Do What You Love While Keeping Your Friends
On changing the direct sales narrative
As a company supporting direct sellers, part of our goal is to change the negative perception that surrounds the direct sales industry. We’ve seen the benefits, both financial and personal, among the thousands of direct sellers we work with every day. Articles (like this one from The Washington Post) present a one-sided, negative, and over-simplified view on an entire industry of over 60 million individuals worldwide¹.
We felt that this critique deserved a balanced response and asked members of our direct sales Community to respond based on their experiences. You’ll also hear from members of our team who’ve been involved in direct sales for several years: Kara Hoholik (Consultant Success Lead and direct seller for 5 years), Aubrey Mueller (Consultant Success Lead and direct seller for 4.5 years), and Janessa Oriol (Head of Community and direct seller for 7 years).
A career in direct sales by itself will not hurt your friendships, just like a career in any other field. However, mistreating your friends could. These relationships are built on mutual understanding and trust. We encourage direct sellers to be genuine, honest, and conscientious when they share their products and opportunity.
“There are friendships and bonds created among direct sellers and their customers, and between those in the same company as they bond on incentive trips and learn and grow together. I needed the camaraderie and friendships I gained in my business. I’ve found my direct sales friends cheer loudest when I succeed, and I have the opportunity to return the favor. This is not cutthroat, this is not shark-infested waters, this is women (primarily) coming together to learn, grow and expand our horizons.”
“My closest friends are made up of those who I’ve met through my business, those I knew beforehand who continually support me by purchasing and promoting, and those who have nothing to do with my business at all. There is no limit on the number of friendships. And I’d like to keep it that way!”
In an age where we’re spending more time online than in person, building strong community foundations have become important. It varies from company to company, but by and large, the direct sales industry has created a niche for culture and community, support and encouragement.
“I’ve never found a group of more supportive women than I have among my peers. These women have supported me through difficult times and celebrated my successes, both personally and professionally. It has never mattered whether we had sales that month or promoted, whether we left the company or not, this community was built to uplift and inspire, and it proves that we are stronger together.”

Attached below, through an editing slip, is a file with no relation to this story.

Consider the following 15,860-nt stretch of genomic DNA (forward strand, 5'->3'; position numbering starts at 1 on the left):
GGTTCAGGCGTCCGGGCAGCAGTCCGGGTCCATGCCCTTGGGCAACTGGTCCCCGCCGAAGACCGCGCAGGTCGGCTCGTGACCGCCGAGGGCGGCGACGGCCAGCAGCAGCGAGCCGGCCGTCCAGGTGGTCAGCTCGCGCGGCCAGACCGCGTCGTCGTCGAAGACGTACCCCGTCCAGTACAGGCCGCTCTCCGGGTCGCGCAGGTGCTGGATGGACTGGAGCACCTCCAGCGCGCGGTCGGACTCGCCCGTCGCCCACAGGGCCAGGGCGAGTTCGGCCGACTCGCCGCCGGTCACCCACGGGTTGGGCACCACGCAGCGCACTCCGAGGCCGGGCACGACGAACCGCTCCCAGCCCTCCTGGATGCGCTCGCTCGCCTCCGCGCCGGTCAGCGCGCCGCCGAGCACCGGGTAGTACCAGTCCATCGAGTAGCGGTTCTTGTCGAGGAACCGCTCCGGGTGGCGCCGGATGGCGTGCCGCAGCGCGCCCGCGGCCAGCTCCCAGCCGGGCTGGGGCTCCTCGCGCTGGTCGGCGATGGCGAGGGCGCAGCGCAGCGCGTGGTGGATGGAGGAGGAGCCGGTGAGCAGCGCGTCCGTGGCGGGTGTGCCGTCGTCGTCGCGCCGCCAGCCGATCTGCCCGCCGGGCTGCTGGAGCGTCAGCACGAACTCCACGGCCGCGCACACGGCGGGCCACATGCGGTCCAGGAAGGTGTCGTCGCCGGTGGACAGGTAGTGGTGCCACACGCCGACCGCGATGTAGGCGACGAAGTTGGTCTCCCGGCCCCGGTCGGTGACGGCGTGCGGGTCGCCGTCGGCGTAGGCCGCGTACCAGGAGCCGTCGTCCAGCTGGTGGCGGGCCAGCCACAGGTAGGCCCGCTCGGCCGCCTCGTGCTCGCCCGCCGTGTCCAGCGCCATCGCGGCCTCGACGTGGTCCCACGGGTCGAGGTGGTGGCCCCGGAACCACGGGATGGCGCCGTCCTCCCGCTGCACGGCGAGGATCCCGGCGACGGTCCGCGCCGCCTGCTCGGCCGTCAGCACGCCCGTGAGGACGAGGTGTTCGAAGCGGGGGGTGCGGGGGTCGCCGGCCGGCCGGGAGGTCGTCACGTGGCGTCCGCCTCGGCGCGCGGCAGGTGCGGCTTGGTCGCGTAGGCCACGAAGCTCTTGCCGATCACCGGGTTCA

“Although I understood the importance of sales and recruiting for ‘success,’ I set my sights on providing a fun outlet for women as well as a safe, uplifting community. To say I was successful is an understatement. The notes of encouragement and gratitude I’ve received from those I serve, my customers, could bring a tear to the eye of even the greatest scrutinizer.”
On Social Selling
Excitement, combined with a lack of training, can cause the phenomenon known as “over-sharing” on social media. None of us are immune, with too many pictures of food, pets, kids, or fill in the blank, and that includes direct sellers! The fact is we share what we are most excited about. However, there’s a great rule of thumb for social selling: the 80/20 rule (sometimes 70/30). In a nutshell, 70–80% of posts on social media should be about your personal life, with just 20–30% about your business.
“Less is more. You won’t alienate friends if you don’t go overboard and promote your business tactfully. It allows your friends to see the ‘real you’ and get a glimpse into your life while sprinkling in the posts that share your excitement about your business so those with an interest in participating don’t miss out.”
“There are negative behaviors of those in the industry that take things a bit too far. ‘There’s a bad apple in every bunch.’ Just as the show The Office highlighted less than admirable traits of working in a corporate environment, there are examples of those that take things a bit too far in direct sales, too.”
The truth often lies somewhere in the middle of two perspectives. Through education, support, and quality services, it’s our goal to empower direct sellers to serve their customers in a genuine, positive, and effective way, and in turn, foster a more positive perception of the direct sales industry.
Please review this article courtesy of the Direct Selling Association (DSA) on the definitions of and differences between direct sales, multi-level marketing, and pyramid schemes.
¹A view of the MLM industry http://documents.jdsupra.com/984a05ad-4de7-453d-92be-76befdc6dfd4.pdf
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